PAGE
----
The second myth is that government licensing, regulation, and inspections are in the public interest and for the public good. Tell that to Julie Murphy of Portland, Oregon. The seven-year-old girl’s lemonade stand was shut down because she had failed to obtain a $120 temporary restaurant license. Tell it to Diego Bartolome of Sacramento, California. The ten-year-old boy co-founded a salsa company that won him grocery-store accounts, a profile in the newspaper, and an appearance on television. That is, until an inspector from the state Department of Public Health noticed in a TV segment that the boy’s salsa wasn’t labeled properly and had possible temperature-control issues. The food police also forced the boy to get a $350 permit. Tell it to Bobby and Amanda Herring of Houston, Texas. The couple spent a year feeding the homeless with food that had been donated from area businesses and prepared in various kitchens by volunteers — until they were shut down by the city. “Anyone serving food for public consumption, whether for the homeless or for sale, must have a permit,” said Kathy Barton, a spokeswoman for the Health and Human Services Department. To get the permit, food must be prepared in a certified kitchen by a certified food manager. And then there is the war on raw milk that is taking place in some states.
The third myth is that restaurants are clean and sanitary only because of government inspections. I suppose that is why the Florida Bureau of Sanitation and Safety Inspections “cited a total of 724,864 violations of sanitary standards in public food service and lodging establishments”? Oh, but without periodic government inspections there would be many more violations. That presupposes that absent government inspections every restaurant in the United States would have a disgusting kitchen like the failing restaurants on Restaurant: Impossible. It presupposes that restaurant customers would continue to patronize filthy and unsanitary restaurants. I beg to differ. The main reason that restaurants try to stay clean and sanitary and not make their customers sick is to keep their bills paid, their reputation intact, and their doors open so they don’t become a candidate for Restaurant: Impossible. They not only want their customers to keep coming back; they also want to attract new customers. Proponents of the necessity of government health inspections would have us believe that it is just the risk of a few unannounced health inspections a year that stands between a good meal and getting food poisoning.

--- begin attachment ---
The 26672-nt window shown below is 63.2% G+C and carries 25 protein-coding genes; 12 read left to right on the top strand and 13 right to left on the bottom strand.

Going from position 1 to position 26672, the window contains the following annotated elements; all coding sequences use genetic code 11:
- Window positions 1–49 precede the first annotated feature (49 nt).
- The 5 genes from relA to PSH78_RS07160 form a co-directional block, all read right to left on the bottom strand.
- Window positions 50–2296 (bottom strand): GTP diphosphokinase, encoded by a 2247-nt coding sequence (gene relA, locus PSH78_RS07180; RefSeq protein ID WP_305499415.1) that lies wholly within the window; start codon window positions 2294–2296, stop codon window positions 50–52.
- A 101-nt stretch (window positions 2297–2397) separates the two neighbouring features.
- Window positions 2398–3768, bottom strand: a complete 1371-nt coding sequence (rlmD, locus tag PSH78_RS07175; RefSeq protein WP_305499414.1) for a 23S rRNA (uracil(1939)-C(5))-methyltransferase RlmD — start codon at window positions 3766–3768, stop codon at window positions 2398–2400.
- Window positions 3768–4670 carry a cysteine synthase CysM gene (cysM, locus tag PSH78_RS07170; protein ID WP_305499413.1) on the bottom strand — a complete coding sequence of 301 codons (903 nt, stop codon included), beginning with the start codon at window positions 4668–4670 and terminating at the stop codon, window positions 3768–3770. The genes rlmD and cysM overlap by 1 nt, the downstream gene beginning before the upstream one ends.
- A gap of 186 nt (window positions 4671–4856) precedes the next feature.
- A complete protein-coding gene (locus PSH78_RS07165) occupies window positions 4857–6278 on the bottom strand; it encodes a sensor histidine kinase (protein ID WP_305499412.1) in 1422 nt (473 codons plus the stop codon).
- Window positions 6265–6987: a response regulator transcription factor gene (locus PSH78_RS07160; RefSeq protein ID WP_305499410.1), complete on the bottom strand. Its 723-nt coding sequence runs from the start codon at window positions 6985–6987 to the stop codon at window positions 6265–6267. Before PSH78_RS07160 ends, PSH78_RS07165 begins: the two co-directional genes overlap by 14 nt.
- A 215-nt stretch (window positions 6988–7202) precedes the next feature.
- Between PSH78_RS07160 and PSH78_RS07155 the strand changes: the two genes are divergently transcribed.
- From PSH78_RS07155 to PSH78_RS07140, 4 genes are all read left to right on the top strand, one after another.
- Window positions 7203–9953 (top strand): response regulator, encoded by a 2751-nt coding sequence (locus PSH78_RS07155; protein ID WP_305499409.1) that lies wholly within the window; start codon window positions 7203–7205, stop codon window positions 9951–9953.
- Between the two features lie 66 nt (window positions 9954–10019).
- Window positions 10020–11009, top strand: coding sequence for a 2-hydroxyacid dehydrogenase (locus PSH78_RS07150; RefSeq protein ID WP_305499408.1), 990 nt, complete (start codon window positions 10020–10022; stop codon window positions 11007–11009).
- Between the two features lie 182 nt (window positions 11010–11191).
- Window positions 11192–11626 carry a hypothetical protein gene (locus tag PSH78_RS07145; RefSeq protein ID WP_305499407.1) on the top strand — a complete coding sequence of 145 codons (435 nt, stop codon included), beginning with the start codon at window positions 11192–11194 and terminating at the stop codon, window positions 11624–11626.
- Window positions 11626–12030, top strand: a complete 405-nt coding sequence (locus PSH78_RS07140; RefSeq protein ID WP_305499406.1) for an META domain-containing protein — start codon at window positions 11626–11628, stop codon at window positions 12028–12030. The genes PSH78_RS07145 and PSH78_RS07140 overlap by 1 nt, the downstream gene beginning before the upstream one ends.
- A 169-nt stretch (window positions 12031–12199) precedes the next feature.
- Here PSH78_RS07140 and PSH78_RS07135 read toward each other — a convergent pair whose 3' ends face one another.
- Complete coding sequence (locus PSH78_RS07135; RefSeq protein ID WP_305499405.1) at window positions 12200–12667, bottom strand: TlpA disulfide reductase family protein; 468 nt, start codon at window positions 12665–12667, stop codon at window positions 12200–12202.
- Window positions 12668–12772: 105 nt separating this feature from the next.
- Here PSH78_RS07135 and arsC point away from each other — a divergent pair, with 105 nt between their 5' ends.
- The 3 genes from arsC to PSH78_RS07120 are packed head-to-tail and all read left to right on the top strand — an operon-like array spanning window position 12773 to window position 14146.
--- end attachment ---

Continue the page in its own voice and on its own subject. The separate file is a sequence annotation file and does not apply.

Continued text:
The fourth myth is that restaurants would never be inspected if government agencies were not required by statute to perform the inspections. Those who think this way must not be familiar with Underwriters Laboratories, or think it is an agency of the federal government. Underwriters Laboratories tests for safety thousands of products we use in our homes every day. No company is required to submit its products for testing, but look at the back of your computer monitor or the bottom of your toaster and you will see the symbol “UL” with a circle around it. Imagine what would happen to a restaurant if it became known that it refused to allow inspections. If the government doesn’t oversee some occupation, some practice, some product, or some industry it doesn’t follow that no one else will.
The fifth myth is that only government inspectors can do unbiased inspections. If it were left up to each restaurant to hire its own inspector, so it might be said, restaurant owners could just hire their friends or cronies to inspect their restaurants and give them high ratings. Another objection might be that private restaurant inspectors could take bribes from restaurant owners to provide favorable inspection reports or less-than-favorable reports on a restaurant’s competitors. Or inspectors could simply give a restaurant a poor report because they were biased against it. But why is it that government inspectors are seen as so pure and so altruistic that they would never do any of those things? And why is it that people think no government inspector would ever say “good enough for government work” and fail to do a proper inspection of a restaurant?
The sixth myth is that restaurant inspections would never work if just left up to the free market. To the contrary, there is no telling how many restaurant-inspection services would exist on the free market, just like the home-inspection services that are in business today. There are already in existence websites and guides that relate to the quality of the food and service at restaurants. As it is now, there is no incentive for anything other than government health inspections. With a free market, there would undoubtedly also exist organizations to monitor health-inspection services, much like an accrediting agency.
The issue of government inspectors versus market inspectors comes down to the proper role of government — at all levels. Because the federal government is so monstrous, so corrupt, and so tyrannical, discussion of the appropriate nature and function of state and local governments often gets overshadowed by the ever-encroaching federal leviathan. But merely being in a state constitution doesn’t make something right or even a good thing.
As is apparent from the condition of the restaurants on Restaurant: Impossible, it is impossible for government to keep make sure every restaurant is clean and sanitary and to make sure that everyone’s meal at a restaurant is safe to eat. It is also impossible for government to improve on the free market.